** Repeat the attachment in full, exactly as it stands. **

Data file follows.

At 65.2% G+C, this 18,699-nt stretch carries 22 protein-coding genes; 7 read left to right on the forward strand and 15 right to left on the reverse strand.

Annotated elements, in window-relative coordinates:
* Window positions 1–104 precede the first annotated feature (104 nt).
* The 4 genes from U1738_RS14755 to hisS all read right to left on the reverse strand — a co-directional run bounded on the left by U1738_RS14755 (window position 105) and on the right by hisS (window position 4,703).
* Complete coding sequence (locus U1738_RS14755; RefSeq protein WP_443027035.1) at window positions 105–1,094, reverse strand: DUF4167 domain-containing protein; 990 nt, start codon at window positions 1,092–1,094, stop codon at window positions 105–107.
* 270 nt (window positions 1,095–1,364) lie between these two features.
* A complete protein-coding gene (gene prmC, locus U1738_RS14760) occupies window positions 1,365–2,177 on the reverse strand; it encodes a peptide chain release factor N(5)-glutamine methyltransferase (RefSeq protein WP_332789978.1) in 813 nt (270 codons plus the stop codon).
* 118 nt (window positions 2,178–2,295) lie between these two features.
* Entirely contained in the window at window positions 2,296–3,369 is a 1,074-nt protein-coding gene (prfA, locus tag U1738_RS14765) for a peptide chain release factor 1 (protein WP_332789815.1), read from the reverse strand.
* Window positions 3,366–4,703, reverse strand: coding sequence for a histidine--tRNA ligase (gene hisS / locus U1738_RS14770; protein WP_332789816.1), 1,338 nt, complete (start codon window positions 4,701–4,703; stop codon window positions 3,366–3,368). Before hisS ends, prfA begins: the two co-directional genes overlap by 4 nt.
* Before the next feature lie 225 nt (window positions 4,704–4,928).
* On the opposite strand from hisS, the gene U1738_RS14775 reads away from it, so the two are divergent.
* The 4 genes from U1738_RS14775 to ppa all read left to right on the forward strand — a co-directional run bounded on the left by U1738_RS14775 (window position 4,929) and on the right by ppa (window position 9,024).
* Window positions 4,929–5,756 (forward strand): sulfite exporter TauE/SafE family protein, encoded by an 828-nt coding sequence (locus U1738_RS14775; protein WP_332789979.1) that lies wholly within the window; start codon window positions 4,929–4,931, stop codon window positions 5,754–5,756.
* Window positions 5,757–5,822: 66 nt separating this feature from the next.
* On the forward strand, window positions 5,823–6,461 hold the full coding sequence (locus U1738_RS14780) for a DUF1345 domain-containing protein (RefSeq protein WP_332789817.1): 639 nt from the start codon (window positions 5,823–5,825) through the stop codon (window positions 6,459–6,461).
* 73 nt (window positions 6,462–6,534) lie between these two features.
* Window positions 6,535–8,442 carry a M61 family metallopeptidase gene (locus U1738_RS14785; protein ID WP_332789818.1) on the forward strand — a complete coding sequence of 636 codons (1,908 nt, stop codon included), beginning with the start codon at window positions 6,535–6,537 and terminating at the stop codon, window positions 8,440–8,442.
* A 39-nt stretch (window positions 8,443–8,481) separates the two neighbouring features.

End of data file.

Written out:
At 65.2% G+C, this 18,699-nt stretch carries 22 protein-coding genes; 7 read left to right on the forward strand and 15 right to left on the reverse strand.

Annotated elements, in window-relative coordinates:
* Window positions 1–104 precede the first annotated feature (104 nt).
* The 4 genes from U1738_RS14755 to hisS all read right to left on the reverse strand — a co-directional run bounded on the left by U1738_RS14755 (window position 105) and on the right by hisS (window position 4,703).
* Complete coding sequence (locus U1738_RS14755; RefSeq protein WP_443027035.1) at window positions 105–1,094, reverse strand: DUF4167 domain-containing protein; 990 nt, start codon at window positions 1,092–1,094, stop codon at window positions 105–107.
* 270 nt (window positions 1,095–1,364) lie between these two features.
* A complete protein-coding gene (gene prmC, locus U1738_RS14760) occupies window positions 1,365–2,177 on the reverse strand; it encodes a peptide chain release factor N(5)-glutamine methyltransferase (RefSeq protein WP_332789978.1) in 813 nt (270 codons plus the stop codon).
* 118 nt (window positions 2,178–2,295) lie between these two features.
* Entirely contained in the window at window positions 2,296–3,369 is a 1,074-nt protein-coding gene (prfA, locus tag U1738_RS14765) for a peptide chain release factor 1 (protein WP_332789815.1), read from the reverse strand.
* Window positions 3,366–4,703, reverse strand: coding sequence for a histidine--tRNA ligase (gene hisS / locus U1738_RS14770; protein WP_332789816.1), 1,338 nt, complete (start codon window positions 4,701–4,703; stop codon window positions 3,366–3,368). Before hisS ends, prfA begins: the two co-directional genes overlap by 4 nt.
* Before the next feature lie 225 nt (window positions 4,704–4,928).
* On the opposite strand from hisS, the gene U1738_RS14775 reads away from it, so the two are divergent.
* The 4 genes from U1738_RS14775 to ppa all read left to right on the forward strand — a co-directional run bounded on the left by U1738_RS14775 (window position 4,929) and on the right by ppa (window position 9,024).
* Window positions 4,929–5,756 (forward strand): sulfite exporter TauE/SafE family protein, encoded by an 828-nt coding sequence (locus U1738_RS14775; protein WP_332789979.1) that lies wholly within the window; start codon window positions 4,929–4,931, stop codon window positions 5,754–5,756.
* Window positions 5,757–5,822: 66 nt separating this feature from the next.
* On the forward strand, window positions 5,823–6,461 hold the full coding sequence (locus U1738_RS14780) for a DUF1345 domain-containing protein (RefSeq protein WP_332789817.1): 639 nt from the start codon (window positions 5,823–5,825) through the stop codon (window positions 6,459–6,461).
* 73 nt (window positions 6,462–6,534) lie between these two features.
* Window positions 6,535–8,442 carry a M61 family metallopeptidase gene (locus U1738_RS14785; protein ID WP_332789818.1) on the forward strand — a complete coding sequence of 636 codons (1,908 nt, stop codon included), beginning with the start codon at window positions 6,535–6,537 and terminating at the stop codon, window positions 8,440–8,442.
* A 39-nt stretch (window positions 8,443–8,481) separates the two neighbouring features.